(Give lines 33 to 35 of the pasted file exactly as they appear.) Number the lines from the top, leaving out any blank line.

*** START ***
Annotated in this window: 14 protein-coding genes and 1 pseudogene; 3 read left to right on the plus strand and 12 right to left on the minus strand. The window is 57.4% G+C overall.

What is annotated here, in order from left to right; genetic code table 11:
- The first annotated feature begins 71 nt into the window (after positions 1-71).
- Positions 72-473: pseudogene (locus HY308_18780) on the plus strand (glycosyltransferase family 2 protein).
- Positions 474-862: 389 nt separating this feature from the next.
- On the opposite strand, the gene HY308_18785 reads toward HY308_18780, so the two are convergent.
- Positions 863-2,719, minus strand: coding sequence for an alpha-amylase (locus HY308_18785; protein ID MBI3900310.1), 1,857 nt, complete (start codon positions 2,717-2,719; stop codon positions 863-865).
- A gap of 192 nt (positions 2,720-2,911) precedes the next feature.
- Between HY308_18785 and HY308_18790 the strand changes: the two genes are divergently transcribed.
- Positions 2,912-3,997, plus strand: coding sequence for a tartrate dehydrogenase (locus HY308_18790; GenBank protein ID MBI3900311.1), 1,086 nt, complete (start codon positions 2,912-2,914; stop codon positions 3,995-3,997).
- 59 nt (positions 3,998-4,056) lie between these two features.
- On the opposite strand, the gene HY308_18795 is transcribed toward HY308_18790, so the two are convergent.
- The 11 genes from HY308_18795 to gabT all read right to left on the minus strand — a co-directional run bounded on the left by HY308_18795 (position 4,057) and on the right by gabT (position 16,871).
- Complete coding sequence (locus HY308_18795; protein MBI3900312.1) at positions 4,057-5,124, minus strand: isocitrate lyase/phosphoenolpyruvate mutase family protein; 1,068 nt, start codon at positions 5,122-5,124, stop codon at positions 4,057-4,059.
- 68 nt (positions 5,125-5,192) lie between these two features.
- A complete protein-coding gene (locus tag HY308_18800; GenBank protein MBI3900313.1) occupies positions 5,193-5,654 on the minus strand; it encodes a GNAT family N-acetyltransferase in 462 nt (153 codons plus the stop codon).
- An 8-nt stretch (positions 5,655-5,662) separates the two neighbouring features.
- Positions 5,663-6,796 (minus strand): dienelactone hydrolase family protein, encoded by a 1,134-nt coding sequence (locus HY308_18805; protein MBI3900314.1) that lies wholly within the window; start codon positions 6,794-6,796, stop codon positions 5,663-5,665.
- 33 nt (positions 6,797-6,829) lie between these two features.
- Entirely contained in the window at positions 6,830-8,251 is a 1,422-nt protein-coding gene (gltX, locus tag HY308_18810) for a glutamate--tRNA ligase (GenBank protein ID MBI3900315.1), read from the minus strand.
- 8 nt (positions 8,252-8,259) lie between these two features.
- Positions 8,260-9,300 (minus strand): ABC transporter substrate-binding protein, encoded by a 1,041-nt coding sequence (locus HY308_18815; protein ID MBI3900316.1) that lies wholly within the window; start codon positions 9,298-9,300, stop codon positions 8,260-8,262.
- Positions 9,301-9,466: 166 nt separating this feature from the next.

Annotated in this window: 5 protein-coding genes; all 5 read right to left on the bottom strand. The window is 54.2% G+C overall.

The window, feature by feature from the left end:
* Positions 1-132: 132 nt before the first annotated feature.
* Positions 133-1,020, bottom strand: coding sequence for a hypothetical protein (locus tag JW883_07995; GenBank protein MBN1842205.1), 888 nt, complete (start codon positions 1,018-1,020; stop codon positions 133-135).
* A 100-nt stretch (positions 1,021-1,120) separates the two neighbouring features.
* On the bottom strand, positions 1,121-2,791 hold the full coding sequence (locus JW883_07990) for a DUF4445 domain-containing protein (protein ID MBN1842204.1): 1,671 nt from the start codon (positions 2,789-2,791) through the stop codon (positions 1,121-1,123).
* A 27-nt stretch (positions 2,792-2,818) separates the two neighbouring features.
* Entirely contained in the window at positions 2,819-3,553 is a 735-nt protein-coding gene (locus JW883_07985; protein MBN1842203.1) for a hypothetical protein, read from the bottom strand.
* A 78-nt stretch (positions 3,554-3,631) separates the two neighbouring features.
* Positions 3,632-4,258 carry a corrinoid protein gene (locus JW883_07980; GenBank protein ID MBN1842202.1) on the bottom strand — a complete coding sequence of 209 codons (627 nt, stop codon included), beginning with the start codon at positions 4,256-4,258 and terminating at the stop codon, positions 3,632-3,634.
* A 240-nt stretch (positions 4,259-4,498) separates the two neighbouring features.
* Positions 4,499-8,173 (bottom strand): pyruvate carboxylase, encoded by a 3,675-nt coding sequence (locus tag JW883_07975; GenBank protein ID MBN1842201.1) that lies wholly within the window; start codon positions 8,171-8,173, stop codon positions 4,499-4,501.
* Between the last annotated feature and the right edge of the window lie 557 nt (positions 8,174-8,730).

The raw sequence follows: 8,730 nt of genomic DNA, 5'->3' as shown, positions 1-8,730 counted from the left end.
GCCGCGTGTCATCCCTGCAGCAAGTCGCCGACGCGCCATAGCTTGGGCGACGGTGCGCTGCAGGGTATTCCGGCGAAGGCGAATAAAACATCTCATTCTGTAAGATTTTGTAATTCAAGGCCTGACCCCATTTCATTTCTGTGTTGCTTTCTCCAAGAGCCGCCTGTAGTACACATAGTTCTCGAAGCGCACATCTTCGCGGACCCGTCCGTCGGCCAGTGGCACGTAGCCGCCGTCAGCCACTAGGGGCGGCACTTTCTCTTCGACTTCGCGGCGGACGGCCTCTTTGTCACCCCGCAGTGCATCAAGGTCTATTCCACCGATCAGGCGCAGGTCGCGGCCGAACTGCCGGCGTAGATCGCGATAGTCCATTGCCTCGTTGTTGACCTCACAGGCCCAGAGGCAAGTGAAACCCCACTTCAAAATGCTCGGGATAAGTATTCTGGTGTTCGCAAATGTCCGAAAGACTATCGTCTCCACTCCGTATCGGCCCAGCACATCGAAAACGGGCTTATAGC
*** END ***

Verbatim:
* Positions 3,632-4,258 carry a corrinoid protein gene (locus JW883_07980; GenBank protein ID MBN1842202.1) on the bottom strand — a complete coding sequence of 209 codons (627 nt, stop codon included), beginning with the start codon at positions 4,256-4,258 and terminating at the stop codon, positions 3,632-3,634.
* A 240-nt stretch (positions 4,259-4,498) separates the two neighbouring features.
* Positions 4,499-8,173 (bottom strand): pyruvate carboxylase, encoded by a 3,675-nt coding sequence (locus tag JW883_07975; GenBank protein ID MBN1842201.1) that lies wholly within the window; start codon positions 8,171-8,173, stop codon positions 4,499-4,501.